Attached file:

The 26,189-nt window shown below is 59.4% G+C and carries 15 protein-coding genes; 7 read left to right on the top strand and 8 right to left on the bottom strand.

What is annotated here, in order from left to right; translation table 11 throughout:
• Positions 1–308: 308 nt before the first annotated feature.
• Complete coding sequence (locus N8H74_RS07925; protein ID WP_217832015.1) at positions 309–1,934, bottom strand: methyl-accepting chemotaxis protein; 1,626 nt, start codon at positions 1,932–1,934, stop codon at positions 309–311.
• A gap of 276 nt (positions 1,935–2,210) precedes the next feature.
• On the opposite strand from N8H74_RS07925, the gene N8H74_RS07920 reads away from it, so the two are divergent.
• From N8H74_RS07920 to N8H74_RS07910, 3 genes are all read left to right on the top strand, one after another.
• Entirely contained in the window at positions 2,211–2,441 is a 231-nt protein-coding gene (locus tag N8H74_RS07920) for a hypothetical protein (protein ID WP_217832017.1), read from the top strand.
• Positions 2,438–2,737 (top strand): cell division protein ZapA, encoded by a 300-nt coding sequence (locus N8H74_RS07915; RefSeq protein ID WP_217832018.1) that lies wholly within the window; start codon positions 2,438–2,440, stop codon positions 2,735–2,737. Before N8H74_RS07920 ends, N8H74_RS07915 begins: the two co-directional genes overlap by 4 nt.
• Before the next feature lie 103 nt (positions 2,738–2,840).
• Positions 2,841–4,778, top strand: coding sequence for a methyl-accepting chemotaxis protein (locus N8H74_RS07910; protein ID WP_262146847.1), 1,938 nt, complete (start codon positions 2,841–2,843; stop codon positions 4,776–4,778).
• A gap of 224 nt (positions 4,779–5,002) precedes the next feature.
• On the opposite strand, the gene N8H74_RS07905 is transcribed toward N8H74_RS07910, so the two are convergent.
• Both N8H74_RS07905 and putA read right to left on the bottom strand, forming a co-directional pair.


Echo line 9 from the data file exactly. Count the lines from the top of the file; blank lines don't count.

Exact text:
• Positions 2,438–2,737 (top strand): cell division protein ZapA, encoded by a 300-nt coding sequence (locus N8H74_RS07915; RefSeq protein ID WP_217832018.1) that lies wholly within the window; start codon positions 2,438–2,440, stop codon positions 2,735–2,737. Before N8H74_RS07920 ends, N8H74_RS07915 begins: the two co-directional genes overlap by 4 nt.